A 12-year-old Arlington boy went into "survival mode" and led his family to safety when a lightning strike sparked a fire at his house.
Steven Tarver was watching TV with his stepmother on a stormy night last week.
"There was this loud bang and I kind of jumped and [my stepmother] started laughing at me," he said.
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"Yes, I was kind of laughing at him because I thought, well, we always get the storms, and he should be used to it," said Deana Tarver, Steven's stepmother.
Soon after the loud bang, they smelled smoke and saw smoke. Lightning had struck their house, sparking a fire in their garage.
Steven said he remembers thinking, "'I have to get everybody out. [Deana] needs to call the fire department. We need to get the dogs, and we need to get everybody out.' I just went into survival mode."
"It's not how a normal 12-year-old child would handle that, I wouldn't think," said his mother, Christine Tarver-Miller. "I'm so proud of him."
"I really didn't have time to panic," Steven said.
"He was the one that was super calm and started telling me to grab the dogs and, 'We've got to get out of the house,'" Tarver said.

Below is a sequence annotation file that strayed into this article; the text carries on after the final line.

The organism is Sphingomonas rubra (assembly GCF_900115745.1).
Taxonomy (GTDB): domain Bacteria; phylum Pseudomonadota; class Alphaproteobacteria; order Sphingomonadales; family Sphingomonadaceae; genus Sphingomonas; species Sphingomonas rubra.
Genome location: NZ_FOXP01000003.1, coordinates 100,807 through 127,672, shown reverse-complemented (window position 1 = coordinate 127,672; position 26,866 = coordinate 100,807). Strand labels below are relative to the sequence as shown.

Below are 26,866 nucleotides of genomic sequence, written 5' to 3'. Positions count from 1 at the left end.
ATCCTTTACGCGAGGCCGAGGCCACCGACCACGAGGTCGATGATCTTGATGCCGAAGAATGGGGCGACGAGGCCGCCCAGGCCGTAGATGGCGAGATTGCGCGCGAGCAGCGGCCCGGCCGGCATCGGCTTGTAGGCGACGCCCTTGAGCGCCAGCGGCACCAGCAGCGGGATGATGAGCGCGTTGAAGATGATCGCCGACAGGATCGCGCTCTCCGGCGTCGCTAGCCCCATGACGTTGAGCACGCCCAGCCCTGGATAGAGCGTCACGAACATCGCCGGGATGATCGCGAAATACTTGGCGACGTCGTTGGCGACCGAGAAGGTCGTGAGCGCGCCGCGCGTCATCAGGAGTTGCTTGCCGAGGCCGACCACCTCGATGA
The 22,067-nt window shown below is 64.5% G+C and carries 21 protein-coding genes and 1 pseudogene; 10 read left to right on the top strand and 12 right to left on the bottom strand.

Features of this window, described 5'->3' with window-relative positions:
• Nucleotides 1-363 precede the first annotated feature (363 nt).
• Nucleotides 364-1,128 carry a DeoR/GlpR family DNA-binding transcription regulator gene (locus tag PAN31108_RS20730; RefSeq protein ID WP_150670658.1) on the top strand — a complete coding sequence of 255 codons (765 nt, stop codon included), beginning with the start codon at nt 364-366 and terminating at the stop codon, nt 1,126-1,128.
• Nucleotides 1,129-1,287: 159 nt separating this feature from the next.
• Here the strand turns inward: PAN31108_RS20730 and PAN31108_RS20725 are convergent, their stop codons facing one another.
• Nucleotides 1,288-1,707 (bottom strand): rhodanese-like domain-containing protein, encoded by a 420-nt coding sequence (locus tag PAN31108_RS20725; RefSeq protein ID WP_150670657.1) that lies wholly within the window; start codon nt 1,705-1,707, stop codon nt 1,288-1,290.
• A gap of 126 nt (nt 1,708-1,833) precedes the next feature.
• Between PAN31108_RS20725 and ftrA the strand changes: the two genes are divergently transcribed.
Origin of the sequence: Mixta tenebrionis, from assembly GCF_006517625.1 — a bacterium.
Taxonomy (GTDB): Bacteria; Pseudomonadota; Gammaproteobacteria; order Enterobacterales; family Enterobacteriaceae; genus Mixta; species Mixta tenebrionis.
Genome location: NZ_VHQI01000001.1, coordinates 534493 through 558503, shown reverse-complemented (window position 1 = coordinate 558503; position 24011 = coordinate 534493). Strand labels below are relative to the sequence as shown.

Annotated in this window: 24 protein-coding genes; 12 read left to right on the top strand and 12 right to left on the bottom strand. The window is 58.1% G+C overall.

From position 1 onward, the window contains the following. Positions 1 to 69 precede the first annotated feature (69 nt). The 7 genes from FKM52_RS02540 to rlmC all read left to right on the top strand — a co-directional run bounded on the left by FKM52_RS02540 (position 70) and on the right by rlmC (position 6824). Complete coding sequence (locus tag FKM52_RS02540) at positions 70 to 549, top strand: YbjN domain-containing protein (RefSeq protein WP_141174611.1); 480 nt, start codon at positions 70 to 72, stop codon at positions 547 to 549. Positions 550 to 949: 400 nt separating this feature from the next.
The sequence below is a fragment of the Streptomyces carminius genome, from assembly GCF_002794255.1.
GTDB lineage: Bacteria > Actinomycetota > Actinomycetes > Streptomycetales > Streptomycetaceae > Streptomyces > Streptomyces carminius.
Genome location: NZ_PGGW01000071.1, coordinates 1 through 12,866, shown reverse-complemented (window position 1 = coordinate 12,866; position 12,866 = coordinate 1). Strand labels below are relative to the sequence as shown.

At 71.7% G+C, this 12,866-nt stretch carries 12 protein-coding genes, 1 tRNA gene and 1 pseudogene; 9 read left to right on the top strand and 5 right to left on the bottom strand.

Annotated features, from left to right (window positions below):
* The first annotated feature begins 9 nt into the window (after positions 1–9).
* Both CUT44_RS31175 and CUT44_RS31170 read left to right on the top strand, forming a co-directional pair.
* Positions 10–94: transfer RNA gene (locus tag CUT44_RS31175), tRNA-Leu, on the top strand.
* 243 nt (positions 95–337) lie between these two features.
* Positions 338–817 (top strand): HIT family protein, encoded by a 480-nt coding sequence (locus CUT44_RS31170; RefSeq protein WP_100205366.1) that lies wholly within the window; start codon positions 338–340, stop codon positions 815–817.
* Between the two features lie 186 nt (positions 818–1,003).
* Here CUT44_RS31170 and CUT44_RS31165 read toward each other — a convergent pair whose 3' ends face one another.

Steven credits his calm to knowing what to do thanks to lessons from Arlington firefighters who came to his fourth-grade class years ago.
He saw the fire department at school again when firefighters awarded him with a life-saving certificate on Thursday.
"He was really interested in it when he learned it in elementary school," Tarver-Miller said. "They taught him CPR and different stuff. ... He points out the stairwells and says, 'Hey, if there's a fire, that's where we need to go.'"
Firefighters said they are also thrilled with Steven's quick actions.
"It's important to teach these lessons at an early age," Lt. Darrel Whitfield said. "When an emergency happens, there's not much time to think. You just have to react. If they're trained on it, they're familiar with it, and they do better in a true emergency situation."
"Because of his nerves and he was clearly thinking, it just helped me," Tarver said. "It could've been crazy -- a lot crazier."
"My son is amazing," Tarver-Miller said.